Can the Commonwealth brand be salvaged?
Commonwealth 2010 has damaged the Games "brand". The damage wasn't solely inflicted by India and its inability to finish projects in time, nor by corrupt politicians - my you surprise me - no, the brand has been damaged by athletes who were scared to come here or didn't think it was important enough and, as I said in the last blog, the "civilised" West's toffee-nosed look down at the Indian way.
Everyone was assured that if the village wasn't ready then top hotels would be paid for.
As we are hosting the next games in Glasgow there is extra pressure on we Scots to make out that the Games remain every bit as important as before, but key athletes told us that, actually, they don't think that's the case.
Therefore they can't be. Some top athletes have snubbed India and the Commonwealth concept.
The huge job now is to rebuild this brand for Glasgow 2014. It is, to some extent, up to my little country to persuade the greats of the world stage that the event is something you have to attend.
Scottish flag-bearer Ross Edgar leads the team at the Commonwealth Games opening ceremony
I am 52-years-old now and way past the halfway point in my life. The result is that I get emotional at these things because I know that the people around me will see more of them than I will now, and so I concentrate and remember what I am watching and how I feel.
In 1995, I burst into tears when the jumbo jet went overhead and Nelson Mandela walked out, right in front of me, wearing a Springbok jersey at the rugby World Cup final in Johannesburg. It was the rebirth of South Africa, and Johannesburg was the murder capital of the world.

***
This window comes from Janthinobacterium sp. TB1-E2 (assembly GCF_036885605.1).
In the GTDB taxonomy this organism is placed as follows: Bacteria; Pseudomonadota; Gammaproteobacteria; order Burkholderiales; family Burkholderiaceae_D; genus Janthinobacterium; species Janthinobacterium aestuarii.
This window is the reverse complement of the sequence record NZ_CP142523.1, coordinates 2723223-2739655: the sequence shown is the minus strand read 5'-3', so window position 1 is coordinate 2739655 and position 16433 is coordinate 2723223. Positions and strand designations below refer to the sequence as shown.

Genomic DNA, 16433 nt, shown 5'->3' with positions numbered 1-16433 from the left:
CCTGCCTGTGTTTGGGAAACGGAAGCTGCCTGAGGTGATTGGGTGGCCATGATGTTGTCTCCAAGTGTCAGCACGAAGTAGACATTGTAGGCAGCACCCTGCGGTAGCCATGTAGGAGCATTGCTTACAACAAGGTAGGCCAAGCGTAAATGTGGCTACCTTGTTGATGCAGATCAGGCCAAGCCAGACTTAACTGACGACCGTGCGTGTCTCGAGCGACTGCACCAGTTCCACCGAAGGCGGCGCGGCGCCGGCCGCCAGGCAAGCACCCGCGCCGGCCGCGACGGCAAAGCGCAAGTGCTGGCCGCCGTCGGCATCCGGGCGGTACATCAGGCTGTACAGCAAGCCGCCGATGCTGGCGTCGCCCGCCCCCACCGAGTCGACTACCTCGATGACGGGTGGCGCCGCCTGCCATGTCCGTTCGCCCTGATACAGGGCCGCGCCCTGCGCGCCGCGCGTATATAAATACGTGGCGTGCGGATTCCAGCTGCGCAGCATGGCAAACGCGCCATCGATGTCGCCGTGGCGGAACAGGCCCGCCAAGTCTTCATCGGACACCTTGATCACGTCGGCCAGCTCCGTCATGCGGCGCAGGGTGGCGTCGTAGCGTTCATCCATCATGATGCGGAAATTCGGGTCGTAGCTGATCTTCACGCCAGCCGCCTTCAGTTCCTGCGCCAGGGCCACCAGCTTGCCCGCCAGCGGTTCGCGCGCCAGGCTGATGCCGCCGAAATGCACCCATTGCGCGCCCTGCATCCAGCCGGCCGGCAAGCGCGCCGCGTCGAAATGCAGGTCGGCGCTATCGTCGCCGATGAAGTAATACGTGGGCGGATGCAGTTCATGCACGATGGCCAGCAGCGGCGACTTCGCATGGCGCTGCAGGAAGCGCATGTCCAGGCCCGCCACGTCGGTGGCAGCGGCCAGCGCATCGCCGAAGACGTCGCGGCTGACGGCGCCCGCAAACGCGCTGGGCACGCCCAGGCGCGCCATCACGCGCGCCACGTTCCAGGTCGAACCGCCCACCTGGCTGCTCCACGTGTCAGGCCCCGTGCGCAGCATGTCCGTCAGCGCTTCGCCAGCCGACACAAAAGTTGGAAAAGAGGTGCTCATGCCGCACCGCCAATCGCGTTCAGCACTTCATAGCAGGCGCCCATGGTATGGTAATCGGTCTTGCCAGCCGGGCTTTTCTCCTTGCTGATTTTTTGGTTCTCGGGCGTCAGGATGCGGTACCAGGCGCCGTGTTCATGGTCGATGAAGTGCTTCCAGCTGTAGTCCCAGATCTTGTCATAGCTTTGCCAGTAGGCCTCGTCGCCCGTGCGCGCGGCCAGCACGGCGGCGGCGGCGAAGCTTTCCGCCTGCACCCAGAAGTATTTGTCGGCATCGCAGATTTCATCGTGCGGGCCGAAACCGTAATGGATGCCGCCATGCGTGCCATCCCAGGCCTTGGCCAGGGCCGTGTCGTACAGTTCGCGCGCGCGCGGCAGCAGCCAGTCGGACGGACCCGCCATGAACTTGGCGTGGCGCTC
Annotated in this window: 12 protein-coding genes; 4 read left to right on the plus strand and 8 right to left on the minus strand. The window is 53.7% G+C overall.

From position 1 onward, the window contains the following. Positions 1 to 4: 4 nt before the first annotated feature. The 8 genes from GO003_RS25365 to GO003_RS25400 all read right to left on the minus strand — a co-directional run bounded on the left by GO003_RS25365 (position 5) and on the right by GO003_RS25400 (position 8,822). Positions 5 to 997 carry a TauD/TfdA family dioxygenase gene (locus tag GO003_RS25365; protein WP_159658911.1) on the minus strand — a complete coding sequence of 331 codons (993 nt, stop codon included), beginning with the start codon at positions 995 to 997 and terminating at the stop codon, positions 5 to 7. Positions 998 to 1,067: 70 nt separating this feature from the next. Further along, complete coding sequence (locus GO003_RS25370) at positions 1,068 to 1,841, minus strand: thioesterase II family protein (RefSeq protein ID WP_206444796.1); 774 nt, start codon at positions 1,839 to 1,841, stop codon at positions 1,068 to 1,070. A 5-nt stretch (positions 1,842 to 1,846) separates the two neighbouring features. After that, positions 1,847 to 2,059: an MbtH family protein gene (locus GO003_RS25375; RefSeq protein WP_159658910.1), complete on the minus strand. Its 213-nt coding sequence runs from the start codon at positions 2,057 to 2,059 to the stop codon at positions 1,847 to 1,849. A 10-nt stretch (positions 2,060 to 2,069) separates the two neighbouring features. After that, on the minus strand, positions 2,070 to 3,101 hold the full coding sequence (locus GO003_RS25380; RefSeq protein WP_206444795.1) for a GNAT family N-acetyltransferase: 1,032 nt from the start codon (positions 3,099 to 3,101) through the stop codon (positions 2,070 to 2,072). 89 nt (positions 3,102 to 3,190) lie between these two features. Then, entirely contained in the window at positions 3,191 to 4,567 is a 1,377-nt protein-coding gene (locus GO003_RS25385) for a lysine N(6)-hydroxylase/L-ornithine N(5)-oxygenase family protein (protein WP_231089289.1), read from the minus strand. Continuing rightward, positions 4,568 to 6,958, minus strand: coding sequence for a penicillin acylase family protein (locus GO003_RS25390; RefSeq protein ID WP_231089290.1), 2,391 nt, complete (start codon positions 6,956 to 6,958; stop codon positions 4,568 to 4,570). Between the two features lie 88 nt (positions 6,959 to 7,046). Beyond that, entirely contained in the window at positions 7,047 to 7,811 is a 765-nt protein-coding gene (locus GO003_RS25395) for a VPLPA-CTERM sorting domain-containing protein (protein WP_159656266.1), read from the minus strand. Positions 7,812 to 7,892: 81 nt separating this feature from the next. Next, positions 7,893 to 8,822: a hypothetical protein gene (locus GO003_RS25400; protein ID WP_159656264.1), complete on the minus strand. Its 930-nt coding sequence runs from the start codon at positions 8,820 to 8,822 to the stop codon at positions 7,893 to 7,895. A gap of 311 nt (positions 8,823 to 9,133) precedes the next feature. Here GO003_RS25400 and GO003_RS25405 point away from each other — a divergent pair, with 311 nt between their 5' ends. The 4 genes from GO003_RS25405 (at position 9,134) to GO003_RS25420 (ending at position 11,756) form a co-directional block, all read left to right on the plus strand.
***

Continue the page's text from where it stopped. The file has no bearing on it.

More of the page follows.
Did the rugby players call off? No.
Johannesburg is still the murder capital of the world, tourists get robbed all the time, but did football teams snub the football World Cup there this summer? No.
The opening ceremony of the Special Olympics in Shanghai three years ago was stunning. They built a Great Wall made of humans and then even more humans climbed it.
People miss the point of opening ceremonies. They appear to be a waste of money.
But I always read the same, almost naïve but central message, in everyone one of them, which is: "Please come to our country, please accept us, we want to be your friends."
That's what we Scots will say too.
Governments can be truly terrible, but most people are, actually, fantastic.
Opening ceremonies feel like the most un-cool kid in class asking to be accepted. They lay bare their soul.
And in this case India, and the Commonwealth Games, were rejected by some who thought that neither was cool enough.
In my head it started with Chris Hoy calling off, and Usain Bolt, Phillips Idowu and Asafa Powell, and swimmer Stephanie Rice. It's a long list.
Bolt's agent was quoted as saying it wasn't "on his schedule" - which means he didn't think it was important enough.
And that was damaging. I looked at the Jamaican team walking past without Bolt and thought - they haven't brought their best team. Neither have England or, for that matter, Scotland.
I don't quite understand those who accept public money to train and then choose not to come, and well done to those who are here.
Scotland has a job to win medals, and, despite every public utterance I read or hear, the added task of re-burnishing a brand in the process.
Please tell me I'm wrong...